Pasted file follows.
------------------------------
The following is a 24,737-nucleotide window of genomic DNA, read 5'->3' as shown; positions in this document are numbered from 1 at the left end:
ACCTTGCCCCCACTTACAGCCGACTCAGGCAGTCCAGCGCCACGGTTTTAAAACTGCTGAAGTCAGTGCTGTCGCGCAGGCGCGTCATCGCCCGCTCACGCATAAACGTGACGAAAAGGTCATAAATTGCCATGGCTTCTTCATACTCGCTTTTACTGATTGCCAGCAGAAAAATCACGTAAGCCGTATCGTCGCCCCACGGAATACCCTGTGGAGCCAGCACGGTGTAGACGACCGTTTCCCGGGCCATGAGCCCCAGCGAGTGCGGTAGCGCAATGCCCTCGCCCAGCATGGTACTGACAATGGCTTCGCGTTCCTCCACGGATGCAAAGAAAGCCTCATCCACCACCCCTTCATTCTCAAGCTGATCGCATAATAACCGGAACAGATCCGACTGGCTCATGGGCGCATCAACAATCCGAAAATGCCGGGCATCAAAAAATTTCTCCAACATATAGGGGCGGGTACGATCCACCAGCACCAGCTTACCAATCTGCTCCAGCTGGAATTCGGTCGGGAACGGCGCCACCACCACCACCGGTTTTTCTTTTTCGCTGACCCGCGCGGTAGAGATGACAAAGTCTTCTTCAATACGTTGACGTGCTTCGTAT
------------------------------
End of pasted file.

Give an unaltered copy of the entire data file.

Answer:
The following is a 24,737-nucleotide window of genomic DNA, read 5'->3' as shown; positions in this document are numbered from 1 at the left end:
ACCTTGCCCCCACTTACAGCCGACTCAGGCAGTCCAGCGCCACGGTTTTAAAACTGCTGAAGTCAGTGCTGTCGCGCAGGCGCGTCATCGCCCGCTCACGCATAAACGTGACGAAAAGGTCATAAATTGCCATGGCTTCTTCATACTCGCTTTTACTGATTGCCAGCAGAAAAATCACGTAAGCCGTATCGTCGCCCCACGGAATACCCTGTGGAGCCAGCACGGTGTAGACGACCGTTTCCCGGGCCATGAGCCCCAGCGAGTGCGGTAGCGCAATGCCCTCGCCCAGCATGGTACTGACAATGGCTTCGCGTTCCTCCACGGATGCAAAGAAAGCCTCATCCACCACCCCTTCATTCTCAAGCTGATCGCATAATAACCGGAACAGATCCGACTGGCTCATGGGCGCATCAACAATCCGAAAATGCCGGGCATCAAAAAATTTCTCCAACATATAGGGGCGGGTACGATCCACCAGCACCAGCTTACCAATCTGCTCCAGCTGGAATTCGGTCGGGAACGGCGCCACCACCACCACCGGTTTTTCTTTTTCGCTGACCCGCGCGGTAGAGATGACAAAGTCTTCTTCAATACGTTGACGTGCTTCGTAT